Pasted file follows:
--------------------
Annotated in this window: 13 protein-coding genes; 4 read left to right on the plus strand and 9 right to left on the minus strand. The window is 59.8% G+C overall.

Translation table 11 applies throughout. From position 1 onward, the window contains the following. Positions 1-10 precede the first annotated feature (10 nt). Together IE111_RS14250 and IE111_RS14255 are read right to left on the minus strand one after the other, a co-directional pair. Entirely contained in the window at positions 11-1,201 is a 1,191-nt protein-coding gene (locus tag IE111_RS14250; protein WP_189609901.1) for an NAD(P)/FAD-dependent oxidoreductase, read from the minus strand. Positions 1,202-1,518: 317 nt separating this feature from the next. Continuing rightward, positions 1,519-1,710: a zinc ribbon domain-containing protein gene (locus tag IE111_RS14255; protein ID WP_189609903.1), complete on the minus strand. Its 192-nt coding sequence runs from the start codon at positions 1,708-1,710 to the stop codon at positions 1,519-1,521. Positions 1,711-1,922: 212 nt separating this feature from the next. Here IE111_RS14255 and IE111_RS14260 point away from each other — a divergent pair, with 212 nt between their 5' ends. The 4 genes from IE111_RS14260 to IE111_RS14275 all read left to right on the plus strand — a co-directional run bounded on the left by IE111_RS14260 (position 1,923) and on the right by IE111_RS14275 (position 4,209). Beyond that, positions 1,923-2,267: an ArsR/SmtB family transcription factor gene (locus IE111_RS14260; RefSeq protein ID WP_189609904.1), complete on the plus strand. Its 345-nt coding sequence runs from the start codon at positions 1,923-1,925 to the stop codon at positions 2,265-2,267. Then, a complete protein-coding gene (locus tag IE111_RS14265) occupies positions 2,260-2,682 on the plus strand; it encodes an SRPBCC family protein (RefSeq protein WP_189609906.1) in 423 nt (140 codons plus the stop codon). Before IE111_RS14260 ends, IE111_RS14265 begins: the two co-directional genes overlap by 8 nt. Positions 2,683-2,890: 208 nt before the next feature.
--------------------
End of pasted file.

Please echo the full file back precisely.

Annotated in this window: 13 protein-coding genes; 4 read left to right on the plus strand and 9 right to left on the minus strand. The window is 59.8% G+C overall.

Translation table 11 applies throughout. From position 1 onward, the window contains the following. Positions 1-10 precede the first annotated feature (10 nt). Together IE111_RS14250 and IE111_RS14255 are read right to left on the minus strand one after the other, a co-directional pair. Entirely contained in the window at positions 11-1,201 is a 1,191-nt protein-coding gene (locus tag IE111_RS14250; protein WP_189609901.1) for an NAD(P)/FAD-dependent oxidoreductase, read from the minus strand. Positions 1,202-1,518: 317 nt separating this feature from the next. Continuing rightward, positions 1,519-1,710: a zinc ribbon domain-containing protein gene (locus tag IE111_RS14255; protein ID WP_189609903.1), complete on the minus strand. Its 192-nt coding sequence runs from the start codon at positions 1,708-1,710 to the stop codon at positions 1,519-1,521. Positions 1,711-1,922: 212 nt separating this feature from the next. Here IE111_RS14255 and IE111_RS14260 point away from each other — a divergent pair, with 212 nt between their 5' ends. The 4 genes from IE111_RS14260 to IE111_RS14275 all read left to right on the plus strand — a co-directional run bounded on the left by IE111_RS14260 (position 1,923) and on the right by IE111_RS14275 (position 4,209). Beyond that, positions 1,923-2,267: an ArsR/SmtB family transcription factor gene (locus IE111_RS14260; RefSeq protein ID WP_189609904.1), complete on the plus strand. Its 345-nt coding sequence runs from the start codon at positions 1,923-1,925 to the stop codon at positions 2,265-2,267. Then, a complete protein-coding gene (locus tag IE111_RS14265) occupies positions 2,260-2,682 on the plus strand; it encodes an SRPBCC family protein (RefSeq protein WP_189609906.1) in 423 nt (140 codons plus the stop codon). Before IE111_RS14260 ends, IE111_RS14265 begins: the two co-directional genes overlap by 8 nt. Positions 2,683-2,890: 208 nt before the next feature.